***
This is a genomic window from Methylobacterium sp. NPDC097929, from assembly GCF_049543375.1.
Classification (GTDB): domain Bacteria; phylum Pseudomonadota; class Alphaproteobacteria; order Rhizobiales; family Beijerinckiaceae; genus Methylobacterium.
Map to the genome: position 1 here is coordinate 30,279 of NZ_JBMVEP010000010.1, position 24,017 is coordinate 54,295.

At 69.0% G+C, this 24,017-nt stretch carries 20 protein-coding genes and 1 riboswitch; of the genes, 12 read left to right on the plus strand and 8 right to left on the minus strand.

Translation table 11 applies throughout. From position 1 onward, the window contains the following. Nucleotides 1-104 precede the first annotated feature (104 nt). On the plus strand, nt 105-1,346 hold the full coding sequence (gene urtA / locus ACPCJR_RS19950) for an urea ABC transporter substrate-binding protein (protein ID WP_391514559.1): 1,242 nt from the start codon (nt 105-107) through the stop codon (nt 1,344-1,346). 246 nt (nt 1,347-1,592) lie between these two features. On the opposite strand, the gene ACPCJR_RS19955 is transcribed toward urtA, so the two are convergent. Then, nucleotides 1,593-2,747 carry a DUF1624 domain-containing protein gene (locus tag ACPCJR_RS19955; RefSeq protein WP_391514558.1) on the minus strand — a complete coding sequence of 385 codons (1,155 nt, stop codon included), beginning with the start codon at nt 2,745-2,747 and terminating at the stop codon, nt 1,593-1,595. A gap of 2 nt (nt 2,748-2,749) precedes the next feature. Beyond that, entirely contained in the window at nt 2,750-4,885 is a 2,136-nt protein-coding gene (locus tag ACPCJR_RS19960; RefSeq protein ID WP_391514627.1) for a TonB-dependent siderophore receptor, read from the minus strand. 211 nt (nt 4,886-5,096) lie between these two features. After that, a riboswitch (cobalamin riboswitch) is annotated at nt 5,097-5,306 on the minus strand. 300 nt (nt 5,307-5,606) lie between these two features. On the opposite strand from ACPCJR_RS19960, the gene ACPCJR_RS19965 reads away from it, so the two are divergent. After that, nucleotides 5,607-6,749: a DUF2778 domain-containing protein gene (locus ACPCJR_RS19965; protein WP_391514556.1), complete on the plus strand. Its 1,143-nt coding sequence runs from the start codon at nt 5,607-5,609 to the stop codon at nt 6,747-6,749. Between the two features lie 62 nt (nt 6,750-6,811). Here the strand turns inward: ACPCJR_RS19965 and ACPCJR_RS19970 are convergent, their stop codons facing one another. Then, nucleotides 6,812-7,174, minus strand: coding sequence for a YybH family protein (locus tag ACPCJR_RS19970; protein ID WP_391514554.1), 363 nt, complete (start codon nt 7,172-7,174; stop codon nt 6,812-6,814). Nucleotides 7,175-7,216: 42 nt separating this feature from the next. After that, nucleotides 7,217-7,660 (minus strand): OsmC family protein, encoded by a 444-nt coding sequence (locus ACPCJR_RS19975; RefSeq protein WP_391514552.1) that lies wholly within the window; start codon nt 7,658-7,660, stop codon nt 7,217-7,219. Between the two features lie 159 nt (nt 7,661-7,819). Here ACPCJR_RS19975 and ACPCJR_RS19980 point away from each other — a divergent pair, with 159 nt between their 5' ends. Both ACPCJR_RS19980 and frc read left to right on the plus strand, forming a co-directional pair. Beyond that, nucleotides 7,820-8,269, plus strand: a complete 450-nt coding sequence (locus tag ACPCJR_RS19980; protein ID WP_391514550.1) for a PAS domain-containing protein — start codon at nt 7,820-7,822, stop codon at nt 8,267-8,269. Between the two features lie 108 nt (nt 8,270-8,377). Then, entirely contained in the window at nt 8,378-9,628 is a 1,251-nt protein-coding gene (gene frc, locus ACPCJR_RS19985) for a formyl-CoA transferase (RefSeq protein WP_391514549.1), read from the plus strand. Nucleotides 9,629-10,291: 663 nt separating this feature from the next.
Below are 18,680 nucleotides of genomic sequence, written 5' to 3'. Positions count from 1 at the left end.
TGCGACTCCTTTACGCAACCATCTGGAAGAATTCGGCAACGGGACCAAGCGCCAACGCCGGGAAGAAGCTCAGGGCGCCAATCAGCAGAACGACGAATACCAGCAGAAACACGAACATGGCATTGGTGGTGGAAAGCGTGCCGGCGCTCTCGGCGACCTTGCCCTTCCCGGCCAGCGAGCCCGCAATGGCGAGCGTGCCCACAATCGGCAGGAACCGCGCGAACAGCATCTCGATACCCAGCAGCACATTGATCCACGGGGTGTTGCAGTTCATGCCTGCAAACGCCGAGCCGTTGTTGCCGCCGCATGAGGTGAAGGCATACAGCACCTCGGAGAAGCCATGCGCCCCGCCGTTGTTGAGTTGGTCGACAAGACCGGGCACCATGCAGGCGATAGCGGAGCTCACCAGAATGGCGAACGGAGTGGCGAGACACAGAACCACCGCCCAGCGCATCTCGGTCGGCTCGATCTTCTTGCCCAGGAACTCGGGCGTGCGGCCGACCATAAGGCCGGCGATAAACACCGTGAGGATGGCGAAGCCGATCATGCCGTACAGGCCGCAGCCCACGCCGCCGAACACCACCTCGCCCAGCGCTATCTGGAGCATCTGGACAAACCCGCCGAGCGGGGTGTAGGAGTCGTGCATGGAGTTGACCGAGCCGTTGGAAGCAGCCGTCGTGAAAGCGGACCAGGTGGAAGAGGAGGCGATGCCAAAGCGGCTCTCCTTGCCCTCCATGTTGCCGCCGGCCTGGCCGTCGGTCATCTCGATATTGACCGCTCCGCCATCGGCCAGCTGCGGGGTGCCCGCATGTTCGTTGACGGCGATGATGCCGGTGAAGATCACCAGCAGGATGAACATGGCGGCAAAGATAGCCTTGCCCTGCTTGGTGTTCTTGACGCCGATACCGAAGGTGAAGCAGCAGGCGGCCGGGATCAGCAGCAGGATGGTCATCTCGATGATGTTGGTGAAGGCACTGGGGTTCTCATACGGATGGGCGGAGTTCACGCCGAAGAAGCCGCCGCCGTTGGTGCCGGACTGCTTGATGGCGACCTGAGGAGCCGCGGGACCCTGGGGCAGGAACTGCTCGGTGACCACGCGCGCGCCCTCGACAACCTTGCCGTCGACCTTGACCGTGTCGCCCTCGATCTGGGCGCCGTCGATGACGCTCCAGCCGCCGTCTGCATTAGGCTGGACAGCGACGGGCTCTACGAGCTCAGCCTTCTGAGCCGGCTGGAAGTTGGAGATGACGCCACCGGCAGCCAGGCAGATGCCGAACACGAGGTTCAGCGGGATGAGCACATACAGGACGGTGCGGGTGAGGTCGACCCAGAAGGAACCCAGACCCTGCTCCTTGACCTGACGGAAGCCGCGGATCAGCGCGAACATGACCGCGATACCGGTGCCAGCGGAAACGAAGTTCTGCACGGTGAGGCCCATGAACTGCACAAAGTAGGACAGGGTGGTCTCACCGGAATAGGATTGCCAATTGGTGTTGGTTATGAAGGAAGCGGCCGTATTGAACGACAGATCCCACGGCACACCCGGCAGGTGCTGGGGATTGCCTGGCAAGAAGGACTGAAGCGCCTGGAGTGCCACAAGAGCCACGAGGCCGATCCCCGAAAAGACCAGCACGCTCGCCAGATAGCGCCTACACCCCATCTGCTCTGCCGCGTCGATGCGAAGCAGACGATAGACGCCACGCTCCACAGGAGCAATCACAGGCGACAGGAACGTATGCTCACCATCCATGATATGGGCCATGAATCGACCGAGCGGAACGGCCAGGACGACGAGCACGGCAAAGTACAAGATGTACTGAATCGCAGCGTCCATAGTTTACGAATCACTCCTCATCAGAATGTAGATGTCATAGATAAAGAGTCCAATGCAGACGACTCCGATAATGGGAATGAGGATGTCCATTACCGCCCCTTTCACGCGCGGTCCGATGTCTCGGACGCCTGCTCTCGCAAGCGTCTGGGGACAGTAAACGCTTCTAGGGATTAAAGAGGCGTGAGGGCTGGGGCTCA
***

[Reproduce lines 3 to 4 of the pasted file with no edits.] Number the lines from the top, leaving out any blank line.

Map to the genome: position 1 here is coordinate 30,279 of NZ_JBMVEP010000010.1, position 24,017 is coordinate 54,295.

At 69.0% G+C, this 24,017-nt stretch carries 20 protein-coding genes and 1 riboswitch; of the genes, 12 read left to right on the plus strand and 8 right to left on the minus strand.